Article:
Friday, March 05, 2021

6. The Big Clock by Kenneth Fearing

This book was given to me in this trade paperback form by a friend who was clearing out his shelves.  I took it because I had heard of the film as well as Fearing's name.  I would have loved the original though normally I do appreciate some of the choices the NYRB puts out.  In this case, though, the introduction was really godawful and made me annoyed at the entire publication.  I don't know who Nicholas Christopher is but I hope he is not chosen to write an intro for this kind of book ever again.  His essay is mostly a recap of the entire storyline overlaid with pretentious and meaningless undergrad-style literary analysis.  So that is not just a waste of space since you are going to read the book anyways, but also full of spoilers.  There are tidbits of helpful biographical detail on Fearing.  However, Christopher seems to be wholly ignorant of the culture of post-war America and of the genre of crime and suspense fiction of the time.  He seems utterly confounded by the coded way sexuality is portrayed in the book and attributes it to the author as a failure rather than the standard of the times. Worse, though, it is just dripping with the kind of insecure, condescending literary snobbishness.  He laments that Fearing's poetry was somehow ruined by his other writing: "it is unfortunate that he never managed to insulate his poetic faculty from the wear and tear of hack journalism, pulp writing and public relations assignments".  Fuck right off. 

Sorry to rant about the introduction.  I read it after reading the book (as I always do) and it set me off.  Just gross and a big failure by the usually solid NYRB editors.  On to the book. It is the story of George Stroud, editor at a succesful and innovative crime magazine whose publishing house is struggling against competition. Stroud is the man in the gray flannel suit except with a bohemian twist (he likes art) and a more varied background (he had many other jobs including running a bar before settling down to the commuter life).  He ends up having an affair with the girlfriend of Earl Janoth, the powerful, charismatic boss of the publishing house and he drops her off at the end of a weekend getaway to see her run into said boss outside her apartment. The boss and she get in an argument, starting with his jealousy but then escalating into counter-accusations of homosexuality where the boss flips out and beats her to death with a heavy decanter.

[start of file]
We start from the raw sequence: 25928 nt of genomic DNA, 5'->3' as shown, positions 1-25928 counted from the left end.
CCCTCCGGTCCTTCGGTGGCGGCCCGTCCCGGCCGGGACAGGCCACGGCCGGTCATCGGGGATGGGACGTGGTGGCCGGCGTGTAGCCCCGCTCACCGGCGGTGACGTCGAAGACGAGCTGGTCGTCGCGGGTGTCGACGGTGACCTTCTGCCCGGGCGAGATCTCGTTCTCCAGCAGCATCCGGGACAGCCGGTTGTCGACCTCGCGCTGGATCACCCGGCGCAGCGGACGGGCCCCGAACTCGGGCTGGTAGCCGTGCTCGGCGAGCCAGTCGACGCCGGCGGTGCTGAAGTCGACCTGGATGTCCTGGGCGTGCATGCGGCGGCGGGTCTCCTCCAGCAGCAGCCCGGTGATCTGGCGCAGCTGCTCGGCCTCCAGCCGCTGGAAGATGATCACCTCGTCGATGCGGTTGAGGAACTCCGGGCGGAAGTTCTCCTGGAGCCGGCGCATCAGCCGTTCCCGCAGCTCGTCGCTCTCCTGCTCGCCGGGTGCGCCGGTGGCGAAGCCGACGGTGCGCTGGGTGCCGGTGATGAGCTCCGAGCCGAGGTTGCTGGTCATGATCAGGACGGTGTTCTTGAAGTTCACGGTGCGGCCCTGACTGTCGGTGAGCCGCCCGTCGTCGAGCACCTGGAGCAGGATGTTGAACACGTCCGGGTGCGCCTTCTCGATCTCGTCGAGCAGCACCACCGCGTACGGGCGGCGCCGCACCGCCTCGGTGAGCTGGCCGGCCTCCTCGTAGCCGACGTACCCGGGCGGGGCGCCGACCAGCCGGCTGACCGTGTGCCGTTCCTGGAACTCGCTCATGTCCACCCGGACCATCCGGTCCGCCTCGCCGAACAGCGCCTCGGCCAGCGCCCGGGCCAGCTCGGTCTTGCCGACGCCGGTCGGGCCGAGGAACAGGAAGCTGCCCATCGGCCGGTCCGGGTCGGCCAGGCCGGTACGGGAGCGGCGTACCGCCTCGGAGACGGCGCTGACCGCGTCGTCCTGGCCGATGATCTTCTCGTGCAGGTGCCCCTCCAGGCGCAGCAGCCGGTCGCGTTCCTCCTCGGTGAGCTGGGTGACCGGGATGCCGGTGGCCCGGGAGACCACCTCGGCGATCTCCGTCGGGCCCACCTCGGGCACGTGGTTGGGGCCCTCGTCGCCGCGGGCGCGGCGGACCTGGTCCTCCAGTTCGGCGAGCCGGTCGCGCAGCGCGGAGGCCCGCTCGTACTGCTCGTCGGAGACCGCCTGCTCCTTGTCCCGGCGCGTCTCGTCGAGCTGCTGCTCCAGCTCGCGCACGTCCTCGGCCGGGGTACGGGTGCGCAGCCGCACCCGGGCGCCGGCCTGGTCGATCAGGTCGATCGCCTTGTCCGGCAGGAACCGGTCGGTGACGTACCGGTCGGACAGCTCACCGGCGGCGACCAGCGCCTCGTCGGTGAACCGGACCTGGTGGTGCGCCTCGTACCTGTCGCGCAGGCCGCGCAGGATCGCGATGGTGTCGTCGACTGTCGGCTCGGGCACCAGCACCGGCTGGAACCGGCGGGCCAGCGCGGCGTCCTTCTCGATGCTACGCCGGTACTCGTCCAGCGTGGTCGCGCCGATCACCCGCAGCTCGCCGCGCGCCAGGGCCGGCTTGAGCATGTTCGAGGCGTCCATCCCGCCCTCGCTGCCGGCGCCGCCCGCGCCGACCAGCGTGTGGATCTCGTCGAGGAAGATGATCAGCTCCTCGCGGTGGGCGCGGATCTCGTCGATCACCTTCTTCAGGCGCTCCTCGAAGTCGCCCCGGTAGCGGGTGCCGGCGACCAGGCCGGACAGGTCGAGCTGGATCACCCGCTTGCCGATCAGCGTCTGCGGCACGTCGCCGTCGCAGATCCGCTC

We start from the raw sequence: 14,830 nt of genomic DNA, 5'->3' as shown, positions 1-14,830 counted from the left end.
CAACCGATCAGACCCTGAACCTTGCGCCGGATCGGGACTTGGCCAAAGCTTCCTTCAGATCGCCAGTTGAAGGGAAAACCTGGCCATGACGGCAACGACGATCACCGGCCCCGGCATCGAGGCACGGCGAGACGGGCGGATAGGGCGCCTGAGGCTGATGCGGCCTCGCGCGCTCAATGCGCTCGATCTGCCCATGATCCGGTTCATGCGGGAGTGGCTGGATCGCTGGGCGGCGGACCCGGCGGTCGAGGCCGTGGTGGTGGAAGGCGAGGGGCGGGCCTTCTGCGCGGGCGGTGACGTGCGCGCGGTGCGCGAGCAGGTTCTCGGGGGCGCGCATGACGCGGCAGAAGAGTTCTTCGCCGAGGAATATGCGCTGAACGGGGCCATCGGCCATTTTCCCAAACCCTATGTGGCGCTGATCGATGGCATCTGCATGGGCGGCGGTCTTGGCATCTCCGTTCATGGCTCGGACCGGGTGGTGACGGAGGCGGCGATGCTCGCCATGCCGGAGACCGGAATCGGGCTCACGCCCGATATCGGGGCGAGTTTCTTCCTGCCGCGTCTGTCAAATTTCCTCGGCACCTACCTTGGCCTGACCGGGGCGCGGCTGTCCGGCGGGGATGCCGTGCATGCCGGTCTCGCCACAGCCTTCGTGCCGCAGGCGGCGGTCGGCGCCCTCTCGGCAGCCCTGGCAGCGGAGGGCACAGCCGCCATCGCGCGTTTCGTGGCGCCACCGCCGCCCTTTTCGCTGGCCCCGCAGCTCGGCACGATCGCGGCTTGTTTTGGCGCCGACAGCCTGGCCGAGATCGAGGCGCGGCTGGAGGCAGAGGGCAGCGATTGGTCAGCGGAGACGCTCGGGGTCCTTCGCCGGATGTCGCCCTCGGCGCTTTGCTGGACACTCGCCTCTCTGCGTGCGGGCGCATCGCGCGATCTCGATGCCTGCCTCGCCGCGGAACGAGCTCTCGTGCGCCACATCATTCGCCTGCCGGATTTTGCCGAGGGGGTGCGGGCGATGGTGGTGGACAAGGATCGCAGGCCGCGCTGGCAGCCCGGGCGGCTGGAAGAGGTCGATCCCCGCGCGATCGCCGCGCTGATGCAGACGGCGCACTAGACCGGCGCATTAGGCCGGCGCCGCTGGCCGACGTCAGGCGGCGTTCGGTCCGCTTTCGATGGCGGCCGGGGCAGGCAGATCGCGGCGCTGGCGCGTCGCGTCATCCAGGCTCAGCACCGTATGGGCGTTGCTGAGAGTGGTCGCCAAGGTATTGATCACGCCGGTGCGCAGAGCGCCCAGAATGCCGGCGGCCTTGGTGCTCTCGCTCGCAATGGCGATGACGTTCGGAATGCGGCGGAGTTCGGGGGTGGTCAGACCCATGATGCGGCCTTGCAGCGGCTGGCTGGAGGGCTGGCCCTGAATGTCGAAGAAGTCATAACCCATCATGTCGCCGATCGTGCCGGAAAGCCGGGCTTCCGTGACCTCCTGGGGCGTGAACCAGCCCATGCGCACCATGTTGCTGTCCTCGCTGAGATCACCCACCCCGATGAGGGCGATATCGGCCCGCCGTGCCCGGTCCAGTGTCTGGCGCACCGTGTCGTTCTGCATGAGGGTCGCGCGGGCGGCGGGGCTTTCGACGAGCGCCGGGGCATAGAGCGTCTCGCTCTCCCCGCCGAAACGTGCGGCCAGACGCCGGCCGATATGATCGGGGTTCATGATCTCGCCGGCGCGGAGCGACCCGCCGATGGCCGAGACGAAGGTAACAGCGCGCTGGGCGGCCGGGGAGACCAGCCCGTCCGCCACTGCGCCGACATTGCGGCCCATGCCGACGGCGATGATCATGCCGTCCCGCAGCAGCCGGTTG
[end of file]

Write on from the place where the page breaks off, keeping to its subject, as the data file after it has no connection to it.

The book gets quite interesting here with a very similar setup to Chase's You Find Him, I'll Fix Him.  Janoth thinks he is in the clear except for the guy who dropped off his girlfriend (he didn't recognize him), so he needs to find that guy and silence him.  He chooses Stroud, because he is known for his investigative skills, to hunt this guy down.  Basically, the boss has ordered Stroud to hunt himself.  It becomes a complex cat and mouse game where Stroud leads a team to try and find himself while actually trying to delay the discovery for as long as possible.

It's lively and tight, with viewpoints changing from chapter to chapter, so we also get a fairly critical look at the main character as well, who is kind of a heel.  The ending is quite fun as well and fast, which I also enjoyed.  It is also quite realistic about sex in the city in 1946, which I think the film does not portray at all. It's a bit more poetically written than I usually appreciate and at first it kind of annoyed me.  That was the voice of Stroud.  As I got used to it, though, the prose became more natural. There is a lot of subtle depth here, with hints at corporate intrigue and inter-office politics and some nice asides about working for the system (the big clock).

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